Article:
We're not in Kansas anymore

Do you ever have one of those dreams?…you know, the dream that feels so real and so threatening, that when you wake up sweaty and out of breath, your heart thumping, the feeling of relief that it was only a dream is so overwhelming it brings tears to your eyes?

Lots of people have recurring nightmares - of falling or being chased or stabbing someone (although the latter probably only applies to Bethany!). I have this fear of being lost. Ironic, I know, considering I've spent a good chunk of my 31 years being lost. But, I've always managed to un-lose myself. The recurring theme of my nightmares (nightmares I've had since I was a kid) is being hopelessly lost. And I'm not talking about 'lost' as in "oh shit!, I took a wrong turn back there". I mean 'lost' as in being utterly alone and having no sense of where I am or how to get where I'm going if I even know where I'm going, which is rarely the case anyway.

So, in my nightmare that woke me out of a sound sleep last night, I was in a strange city - it was hilly and it must've been by the sea because I could hear seagulls and ships' horns (like I said, it was a very detailed and intense nightmare). I was walking at a hurrying pace and frantic that I didn't know where I was and couldn't find anyone to ask directions. Panic set in because I knew I had to get to work (hmm…an indication I've been working too much lately?) and didn't know where work was or where I was or how to get there. And then in dream-like fashion, I suddenly found myself inside a big, old house (my nightmares of being lost almost always involve a house at some point). In my dream the house felt familiar in a foreboding kind of way, although in my waking state I couldn't place it as somewhere I've ever been.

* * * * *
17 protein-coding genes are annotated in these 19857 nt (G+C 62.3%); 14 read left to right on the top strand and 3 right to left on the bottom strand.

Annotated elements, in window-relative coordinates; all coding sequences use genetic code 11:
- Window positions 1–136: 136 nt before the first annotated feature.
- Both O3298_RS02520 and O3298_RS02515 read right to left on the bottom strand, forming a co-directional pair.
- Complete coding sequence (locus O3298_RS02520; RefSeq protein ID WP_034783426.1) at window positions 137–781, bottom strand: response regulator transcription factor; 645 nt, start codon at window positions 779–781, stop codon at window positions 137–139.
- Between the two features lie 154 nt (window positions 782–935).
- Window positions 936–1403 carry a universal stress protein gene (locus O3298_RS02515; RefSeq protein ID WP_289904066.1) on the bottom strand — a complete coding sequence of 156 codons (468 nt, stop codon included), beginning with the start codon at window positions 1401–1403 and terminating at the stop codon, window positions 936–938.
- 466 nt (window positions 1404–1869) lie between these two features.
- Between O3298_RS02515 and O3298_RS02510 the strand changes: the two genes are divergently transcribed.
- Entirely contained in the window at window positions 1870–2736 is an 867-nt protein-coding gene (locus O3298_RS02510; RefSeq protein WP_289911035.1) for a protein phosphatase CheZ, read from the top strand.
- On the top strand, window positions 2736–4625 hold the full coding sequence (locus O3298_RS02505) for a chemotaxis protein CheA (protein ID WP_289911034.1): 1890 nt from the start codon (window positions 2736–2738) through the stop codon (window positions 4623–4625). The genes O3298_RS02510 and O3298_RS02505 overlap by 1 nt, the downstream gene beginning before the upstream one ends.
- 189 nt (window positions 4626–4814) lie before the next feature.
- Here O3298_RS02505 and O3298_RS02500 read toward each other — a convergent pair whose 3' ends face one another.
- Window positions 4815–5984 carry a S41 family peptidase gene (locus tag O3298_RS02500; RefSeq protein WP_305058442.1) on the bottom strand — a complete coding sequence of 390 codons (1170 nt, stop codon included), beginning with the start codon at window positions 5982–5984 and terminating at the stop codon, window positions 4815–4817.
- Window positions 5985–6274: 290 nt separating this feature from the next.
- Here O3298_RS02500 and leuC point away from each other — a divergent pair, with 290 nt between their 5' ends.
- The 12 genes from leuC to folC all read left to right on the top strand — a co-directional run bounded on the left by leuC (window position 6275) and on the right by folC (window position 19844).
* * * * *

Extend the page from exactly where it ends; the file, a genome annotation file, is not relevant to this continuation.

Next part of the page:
There were no windows in the house and it was dimly illuminated with artificial lighting. There was dingy, old-fashioned flowered wallpaper on most of the walls and it was alarmingly quiet. Quiet, except that I thought I kept hearing scuffling as if there were other people directly ahead of me or directly behind me just out of my sight. At some point I frantically realized I needed to get out of the house if I was to become un-lost. And I couldn't. I tried, but it became labyrinth-esque with strange, tight corridors, still air, and no way to tell where I was going. The panic and anxiety was palpable. But even in my frantic dream state, I told myself "just retrace your steps, stop trying to find the way out and just go back the way you came".

Apparently I took my own advice because I tried going back the way I came, my fear enveloping me as the environment seemed to become less and less recognizable. But then I entered a room and there was a man. A big man with dark hair and a handle-bar moustache who was dressed as an old-fashioned circus ringleader. In my dream I knew without a doubt that the man wasn't there to help me, but I pleaded with him anyway, begging for some kind of direction. My panicked desperation at being lost became wild . . . and that's when I woke up in sweat-dampened sheets with my heart pounding against my ribcage and fear-laced adrenaline raging through my veins

As a kid, my sister's favorite story was Alice In Wonderland. While it completely fascinated and delighted her, it scared the bejeezuz out of me! Seriously, my child's brain could not fathom anything more terrifying than being lost like that - alone in a strange, menacing, and more often than not, hostile environment with no clear indication of how to get un-lost. As an adult I've come to love the fanciful imagination of Lewis Carroll, but back then I just wished Alice would've had a yellow brick road to follow. At least in Dorothy's case of being lost, she not only had friends to help her become un-lost, but she had a definitive path to follow. Sometimes I wonder if somehow I've strayed from my yellow brick road or if, like Alice, I don't even have a path to follow.

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